Observe. Observe traditions, like eating seven fish on Christmas Eve... traditions are a huge part of who you are, and where you came from. Learn them. Appreciate them. Make them your own. Maintain them, while making changes to fit the times. That will make passing them on even more special.I wrote that more than four years ago. It's still true. It's come true. And will always be true.
Christmas Eve is the holiday for many Italian-Americans. More important than Christmas. It goes back to the old country. And my family is no exception. Our tradition, what makes this event so special, is the seven fishes (yes... it's fishes. This is one of the few instances where I will allow a grammatical mistake.)
We eat seven fish on Christmas Eve. But to tell you the truth, we don't really know exactly why. We're funny that way. Some say it represents the seven Sacraments of the Catholic Church. Some say it's the seven deadly sins. Others argue the seven days it took Mary and Joseph to get to Bethlehem. Then there's the seven hills of Rome theory, and the seven winds of Italy one.
I like to think of the Biblical significance of the number seven: three for the divinity plus four representing earth. Seven is the perfect number, representing Christ on Earth. I'm not super religious, but this is the explanation I prefer.
Regardless, on Christmas Eve, we eat.
|My parents made Christmas|
|1996: I slept through it (but look at all that hair!)|
But none of that mattered because we were all together. This is our family and these are our traditions, good or bad.
Then there was the one year my dad wasn't there anymore. He suddenly passed away shortly after one Christmas, in January 2003. He had a bag full of freshly purchased, heavily discounted Christmas decorations from Target in the backseat of his car. This was not a man who was ready to die. He was ready to continue the tradition. He was ready to add to it. He was already planning next Christmas.
That first Christmas Eve without him was painful. It just wasn't the same. Never would be the same. My mom, bless her heart, tried to recreate the same festive atmosphere. But how could you? She, along with the rest of us, was still heartbroken.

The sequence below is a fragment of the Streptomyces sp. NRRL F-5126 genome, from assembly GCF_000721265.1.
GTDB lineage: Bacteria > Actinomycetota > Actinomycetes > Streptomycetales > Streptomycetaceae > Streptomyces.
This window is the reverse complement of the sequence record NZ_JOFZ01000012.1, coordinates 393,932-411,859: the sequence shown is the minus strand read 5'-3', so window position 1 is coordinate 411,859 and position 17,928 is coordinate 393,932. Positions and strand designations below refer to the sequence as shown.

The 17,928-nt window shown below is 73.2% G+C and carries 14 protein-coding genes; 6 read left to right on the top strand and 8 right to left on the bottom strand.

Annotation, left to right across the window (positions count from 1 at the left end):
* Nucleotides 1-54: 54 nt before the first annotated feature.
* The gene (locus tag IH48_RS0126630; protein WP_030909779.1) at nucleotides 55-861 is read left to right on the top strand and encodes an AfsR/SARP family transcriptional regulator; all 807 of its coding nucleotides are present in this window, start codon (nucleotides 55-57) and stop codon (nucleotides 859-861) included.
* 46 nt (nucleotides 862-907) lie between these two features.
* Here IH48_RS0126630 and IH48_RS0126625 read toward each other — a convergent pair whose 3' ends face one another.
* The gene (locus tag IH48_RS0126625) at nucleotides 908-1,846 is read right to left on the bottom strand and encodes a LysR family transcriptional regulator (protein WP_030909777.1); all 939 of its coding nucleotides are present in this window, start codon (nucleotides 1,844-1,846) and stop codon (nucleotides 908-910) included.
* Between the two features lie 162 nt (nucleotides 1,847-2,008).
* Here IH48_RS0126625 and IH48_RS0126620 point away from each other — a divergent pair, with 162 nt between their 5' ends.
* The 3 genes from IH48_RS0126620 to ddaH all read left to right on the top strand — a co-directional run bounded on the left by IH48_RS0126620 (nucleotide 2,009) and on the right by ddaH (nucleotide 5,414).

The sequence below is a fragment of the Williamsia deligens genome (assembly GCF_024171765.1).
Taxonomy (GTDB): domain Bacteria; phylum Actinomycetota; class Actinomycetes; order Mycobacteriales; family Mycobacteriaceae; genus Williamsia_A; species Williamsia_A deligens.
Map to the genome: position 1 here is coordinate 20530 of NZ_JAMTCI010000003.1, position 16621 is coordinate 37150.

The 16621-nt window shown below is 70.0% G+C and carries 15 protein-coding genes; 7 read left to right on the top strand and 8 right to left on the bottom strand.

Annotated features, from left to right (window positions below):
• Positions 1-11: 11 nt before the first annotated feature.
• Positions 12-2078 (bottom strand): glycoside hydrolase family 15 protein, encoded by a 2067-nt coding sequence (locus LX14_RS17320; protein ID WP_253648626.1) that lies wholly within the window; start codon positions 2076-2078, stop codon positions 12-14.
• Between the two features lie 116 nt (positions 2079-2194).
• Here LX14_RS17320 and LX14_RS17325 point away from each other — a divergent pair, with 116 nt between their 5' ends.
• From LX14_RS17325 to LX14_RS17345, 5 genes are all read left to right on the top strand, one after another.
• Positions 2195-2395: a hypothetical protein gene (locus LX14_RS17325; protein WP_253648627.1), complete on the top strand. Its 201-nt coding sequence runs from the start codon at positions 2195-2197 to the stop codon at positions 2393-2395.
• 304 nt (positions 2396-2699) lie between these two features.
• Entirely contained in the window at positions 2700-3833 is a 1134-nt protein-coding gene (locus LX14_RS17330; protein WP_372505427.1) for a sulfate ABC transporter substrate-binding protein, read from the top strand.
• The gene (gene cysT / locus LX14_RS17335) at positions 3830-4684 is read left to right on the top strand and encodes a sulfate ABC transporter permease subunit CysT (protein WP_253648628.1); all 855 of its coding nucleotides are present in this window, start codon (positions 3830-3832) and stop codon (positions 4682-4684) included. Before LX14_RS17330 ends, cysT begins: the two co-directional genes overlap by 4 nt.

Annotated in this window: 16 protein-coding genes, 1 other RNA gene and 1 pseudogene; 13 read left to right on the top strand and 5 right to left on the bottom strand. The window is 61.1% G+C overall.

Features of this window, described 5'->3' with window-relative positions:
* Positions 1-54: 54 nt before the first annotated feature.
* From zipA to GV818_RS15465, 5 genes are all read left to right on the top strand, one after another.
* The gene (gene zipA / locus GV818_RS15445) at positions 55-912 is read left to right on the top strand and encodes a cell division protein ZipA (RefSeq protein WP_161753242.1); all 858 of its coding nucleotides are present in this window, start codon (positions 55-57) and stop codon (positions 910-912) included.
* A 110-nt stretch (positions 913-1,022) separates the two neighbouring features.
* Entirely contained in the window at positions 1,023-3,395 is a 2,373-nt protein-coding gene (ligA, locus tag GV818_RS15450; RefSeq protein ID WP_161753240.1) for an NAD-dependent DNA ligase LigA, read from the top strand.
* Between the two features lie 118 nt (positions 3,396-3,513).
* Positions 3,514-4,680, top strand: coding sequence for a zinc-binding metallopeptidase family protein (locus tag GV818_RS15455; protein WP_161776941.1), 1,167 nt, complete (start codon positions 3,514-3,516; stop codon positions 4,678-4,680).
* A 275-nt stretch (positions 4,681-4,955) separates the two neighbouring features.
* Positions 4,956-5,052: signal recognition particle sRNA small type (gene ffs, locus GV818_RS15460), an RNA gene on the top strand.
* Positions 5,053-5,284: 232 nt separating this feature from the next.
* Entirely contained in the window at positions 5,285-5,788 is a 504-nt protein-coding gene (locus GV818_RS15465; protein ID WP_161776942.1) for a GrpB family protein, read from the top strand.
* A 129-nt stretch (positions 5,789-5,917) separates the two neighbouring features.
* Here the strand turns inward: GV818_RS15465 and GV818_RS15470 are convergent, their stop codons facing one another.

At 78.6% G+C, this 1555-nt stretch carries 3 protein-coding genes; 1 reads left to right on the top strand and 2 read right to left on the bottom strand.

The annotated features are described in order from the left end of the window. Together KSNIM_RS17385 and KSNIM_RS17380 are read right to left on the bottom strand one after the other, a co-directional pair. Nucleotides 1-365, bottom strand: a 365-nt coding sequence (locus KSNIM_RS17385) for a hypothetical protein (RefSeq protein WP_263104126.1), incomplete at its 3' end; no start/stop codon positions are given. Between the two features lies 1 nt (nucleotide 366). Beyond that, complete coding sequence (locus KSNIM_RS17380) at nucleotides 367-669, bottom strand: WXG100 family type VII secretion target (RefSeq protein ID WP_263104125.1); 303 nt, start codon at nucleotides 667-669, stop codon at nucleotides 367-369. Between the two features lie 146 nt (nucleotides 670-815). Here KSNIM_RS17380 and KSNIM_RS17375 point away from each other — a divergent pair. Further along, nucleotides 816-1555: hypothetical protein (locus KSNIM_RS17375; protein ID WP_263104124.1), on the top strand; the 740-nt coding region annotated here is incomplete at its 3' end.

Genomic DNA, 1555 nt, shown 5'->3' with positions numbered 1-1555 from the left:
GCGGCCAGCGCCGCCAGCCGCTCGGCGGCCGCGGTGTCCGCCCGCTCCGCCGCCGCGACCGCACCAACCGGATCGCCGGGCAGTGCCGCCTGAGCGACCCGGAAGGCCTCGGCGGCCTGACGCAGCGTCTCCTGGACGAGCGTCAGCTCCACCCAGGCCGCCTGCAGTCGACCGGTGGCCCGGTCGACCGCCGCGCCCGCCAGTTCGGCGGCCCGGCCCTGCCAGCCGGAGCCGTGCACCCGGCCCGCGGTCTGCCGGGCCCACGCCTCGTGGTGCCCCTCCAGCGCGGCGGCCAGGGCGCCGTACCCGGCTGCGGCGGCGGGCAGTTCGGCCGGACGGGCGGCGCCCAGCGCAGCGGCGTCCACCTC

He was the one who prepared the antipasto. He was the one who filled the cream puffs. He was the one who wrote all of the clever tags on everyone's gifts. Everyone's. Four children, two of their spouses, four grandchildren (at the time), and of course my mom. My dad wrapped all of the gifts.
He was Father Christmas. One year, he had me convinced that times were so tough, there was no money for a new Nintendo. I was in eighth grade and that's all I wanted for Christmas. So after we had helped my sister set up Christmas morning for my niece, I took it upon myself to write her a note from Santa. In it, I added a postscript. I told her to tell her Uncle Justin sorry about the Nintendo... it just couldn't fit on the sleigh. I was resigned to not getting one, and was actually fine with it.
The next morning, there was a Nintendo under the tree. My dad, holding the note I wrote asked me, "What do you think Santa meant by this?" That is easily my favorite Christmas memory ever.
|A lot of gifts... in bags|
To this day, my mom doesn't wrap gifts. She just puts them all in gift bags. She still puts clever notes on them. Carrying on that tradition. The Peanut doesn't know any different. She just knows she gets a gigantic bag of gifts from Mema. And of course, loves it.
And so after that very sad, that very void Christmas Eve without my dad, things changed. The next year I decided to avoid Christmas Eve altogether and work. I actually volunteered so others could have off.
The year after that, My Director and I took over. We started to host.
I told my mom there were too many memories and expectations for Christmas Eve to continue at her house. That we would always be thinking of daddy anyway. And a different venue would do us good.
We had changed the tradition. And we added to it. We made it an all-day affair. Instead of cramming all of the fish into appetizers and dinner, we'd start at noon. Crab cakes, shrimp salad and mushrooms stuffed with salmon for lunch. Sauteed scallops, pasta with tuna and clams, and broiled lobster tails for dinner. In between, we open gifts and go to church.
|Peanut giving Mema a frame with family pictures|
We've made our holiday, our holiday.
Every Christmas is still not the same. But it gets a little easier to bear every year. Still, it's impossible not to wonder, not to wish, not to miss him. It breaks my heart that my daughter will never get to meet her Popsie. It breaks my heart that her childhood memories of Christmas Eve will never include him. But he does live through me. Through us. Through the stories we tell.
Through the traditions we pass on.
If you'd like to read the letter I wrote to the Peanut after she was born, click here.